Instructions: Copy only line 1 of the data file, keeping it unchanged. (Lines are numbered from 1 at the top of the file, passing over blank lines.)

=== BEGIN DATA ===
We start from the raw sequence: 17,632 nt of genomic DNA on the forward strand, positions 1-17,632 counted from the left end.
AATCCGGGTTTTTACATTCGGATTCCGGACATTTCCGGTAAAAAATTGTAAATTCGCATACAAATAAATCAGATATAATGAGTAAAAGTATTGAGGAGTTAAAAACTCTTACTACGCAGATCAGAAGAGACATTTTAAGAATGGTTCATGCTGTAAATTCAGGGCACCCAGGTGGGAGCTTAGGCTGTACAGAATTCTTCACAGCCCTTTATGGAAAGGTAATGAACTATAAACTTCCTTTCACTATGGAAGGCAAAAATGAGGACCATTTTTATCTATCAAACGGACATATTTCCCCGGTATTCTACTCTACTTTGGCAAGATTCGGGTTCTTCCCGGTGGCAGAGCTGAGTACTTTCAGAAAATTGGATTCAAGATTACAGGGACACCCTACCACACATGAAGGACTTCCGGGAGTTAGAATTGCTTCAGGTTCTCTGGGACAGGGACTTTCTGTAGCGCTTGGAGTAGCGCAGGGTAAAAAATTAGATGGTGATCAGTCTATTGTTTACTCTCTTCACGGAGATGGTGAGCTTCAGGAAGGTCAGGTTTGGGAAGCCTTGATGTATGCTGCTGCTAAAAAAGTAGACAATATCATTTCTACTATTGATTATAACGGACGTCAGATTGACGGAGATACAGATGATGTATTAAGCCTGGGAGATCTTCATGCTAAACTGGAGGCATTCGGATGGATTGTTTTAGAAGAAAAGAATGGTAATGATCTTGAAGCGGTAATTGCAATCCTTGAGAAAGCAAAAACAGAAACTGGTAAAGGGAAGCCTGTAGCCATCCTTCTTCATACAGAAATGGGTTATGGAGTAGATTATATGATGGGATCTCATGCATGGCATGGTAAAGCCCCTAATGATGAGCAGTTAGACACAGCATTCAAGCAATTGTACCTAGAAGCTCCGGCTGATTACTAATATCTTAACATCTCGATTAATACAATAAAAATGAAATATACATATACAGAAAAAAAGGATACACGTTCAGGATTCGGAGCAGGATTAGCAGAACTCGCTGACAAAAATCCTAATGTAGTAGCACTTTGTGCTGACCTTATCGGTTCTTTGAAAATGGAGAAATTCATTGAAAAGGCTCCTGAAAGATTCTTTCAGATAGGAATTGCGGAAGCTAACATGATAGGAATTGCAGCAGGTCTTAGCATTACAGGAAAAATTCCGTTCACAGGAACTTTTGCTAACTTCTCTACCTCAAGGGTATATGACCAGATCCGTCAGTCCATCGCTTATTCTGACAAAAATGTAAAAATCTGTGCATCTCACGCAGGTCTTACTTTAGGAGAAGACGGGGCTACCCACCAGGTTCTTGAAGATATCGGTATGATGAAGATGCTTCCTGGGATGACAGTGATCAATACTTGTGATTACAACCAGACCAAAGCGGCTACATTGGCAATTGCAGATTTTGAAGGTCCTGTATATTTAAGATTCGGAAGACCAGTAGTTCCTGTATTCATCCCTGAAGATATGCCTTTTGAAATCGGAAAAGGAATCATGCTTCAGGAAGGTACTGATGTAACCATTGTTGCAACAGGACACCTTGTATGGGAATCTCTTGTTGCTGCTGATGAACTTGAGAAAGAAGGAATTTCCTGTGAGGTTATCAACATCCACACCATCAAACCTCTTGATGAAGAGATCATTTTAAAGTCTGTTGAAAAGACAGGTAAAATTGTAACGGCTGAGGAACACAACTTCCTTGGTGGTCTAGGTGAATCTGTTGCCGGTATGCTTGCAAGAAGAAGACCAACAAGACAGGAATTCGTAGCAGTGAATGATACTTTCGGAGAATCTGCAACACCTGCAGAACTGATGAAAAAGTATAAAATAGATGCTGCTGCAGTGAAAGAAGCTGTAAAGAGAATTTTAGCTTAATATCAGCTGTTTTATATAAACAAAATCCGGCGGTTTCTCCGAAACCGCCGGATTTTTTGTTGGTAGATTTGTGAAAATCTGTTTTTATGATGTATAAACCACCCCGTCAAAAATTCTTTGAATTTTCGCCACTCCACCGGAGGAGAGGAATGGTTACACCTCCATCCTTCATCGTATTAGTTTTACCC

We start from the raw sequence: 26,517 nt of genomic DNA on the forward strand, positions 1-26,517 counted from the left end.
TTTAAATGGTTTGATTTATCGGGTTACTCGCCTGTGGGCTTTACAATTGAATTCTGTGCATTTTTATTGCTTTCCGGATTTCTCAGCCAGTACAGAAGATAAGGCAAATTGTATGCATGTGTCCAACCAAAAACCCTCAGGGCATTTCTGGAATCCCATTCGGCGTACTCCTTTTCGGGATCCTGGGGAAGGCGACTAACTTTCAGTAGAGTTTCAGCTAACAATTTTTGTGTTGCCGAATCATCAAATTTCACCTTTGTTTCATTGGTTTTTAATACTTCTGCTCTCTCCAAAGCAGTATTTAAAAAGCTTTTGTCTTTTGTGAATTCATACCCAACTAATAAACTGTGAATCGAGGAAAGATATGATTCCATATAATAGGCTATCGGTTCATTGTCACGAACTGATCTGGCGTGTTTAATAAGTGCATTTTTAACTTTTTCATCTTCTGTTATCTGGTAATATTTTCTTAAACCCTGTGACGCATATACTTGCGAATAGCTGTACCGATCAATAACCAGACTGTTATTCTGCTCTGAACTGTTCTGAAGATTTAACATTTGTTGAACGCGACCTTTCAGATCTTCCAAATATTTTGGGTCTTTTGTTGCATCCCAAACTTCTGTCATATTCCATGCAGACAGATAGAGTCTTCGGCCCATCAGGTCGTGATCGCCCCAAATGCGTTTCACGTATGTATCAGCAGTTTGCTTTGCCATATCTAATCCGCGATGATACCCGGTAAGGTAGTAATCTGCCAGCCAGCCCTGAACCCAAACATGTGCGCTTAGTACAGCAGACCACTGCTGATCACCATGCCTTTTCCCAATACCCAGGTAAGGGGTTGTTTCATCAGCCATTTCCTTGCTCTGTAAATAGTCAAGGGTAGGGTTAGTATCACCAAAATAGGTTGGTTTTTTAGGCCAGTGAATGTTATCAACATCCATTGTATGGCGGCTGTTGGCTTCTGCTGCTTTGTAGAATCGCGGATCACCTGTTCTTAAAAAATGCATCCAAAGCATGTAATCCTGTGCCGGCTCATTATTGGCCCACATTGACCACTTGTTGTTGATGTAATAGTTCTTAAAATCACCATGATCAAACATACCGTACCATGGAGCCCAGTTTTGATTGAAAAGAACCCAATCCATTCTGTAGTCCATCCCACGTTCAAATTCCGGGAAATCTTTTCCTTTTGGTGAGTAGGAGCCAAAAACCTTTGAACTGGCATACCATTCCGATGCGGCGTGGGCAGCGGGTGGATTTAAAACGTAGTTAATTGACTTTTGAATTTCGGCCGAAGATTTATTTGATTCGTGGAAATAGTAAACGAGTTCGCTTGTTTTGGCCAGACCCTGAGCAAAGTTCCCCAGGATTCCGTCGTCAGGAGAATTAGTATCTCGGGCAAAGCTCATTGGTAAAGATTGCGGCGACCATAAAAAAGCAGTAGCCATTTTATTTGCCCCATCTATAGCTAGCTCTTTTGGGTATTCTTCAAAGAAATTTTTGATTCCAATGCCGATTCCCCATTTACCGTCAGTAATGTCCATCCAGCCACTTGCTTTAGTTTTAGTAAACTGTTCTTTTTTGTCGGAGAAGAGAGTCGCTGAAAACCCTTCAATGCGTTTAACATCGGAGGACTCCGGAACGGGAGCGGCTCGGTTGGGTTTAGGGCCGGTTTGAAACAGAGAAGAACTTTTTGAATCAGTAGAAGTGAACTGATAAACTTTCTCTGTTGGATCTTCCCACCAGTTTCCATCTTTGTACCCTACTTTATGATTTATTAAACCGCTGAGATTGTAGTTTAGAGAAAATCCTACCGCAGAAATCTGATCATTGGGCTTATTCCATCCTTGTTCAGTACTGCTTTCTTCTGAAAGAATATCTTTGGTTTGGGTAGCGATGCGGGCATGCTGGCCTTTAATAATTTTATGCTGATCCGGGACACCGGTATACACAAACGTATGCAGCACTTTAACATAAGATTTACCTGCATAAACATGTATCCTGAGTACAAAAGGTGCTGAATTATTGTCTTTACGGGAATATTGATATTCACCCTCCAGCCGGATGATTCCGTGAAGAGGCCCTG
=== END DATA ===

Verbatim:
We start from the raw sequence: 17,632 nt of genomic DNA on the forward strand, positions 1-17,632 counted from the left end.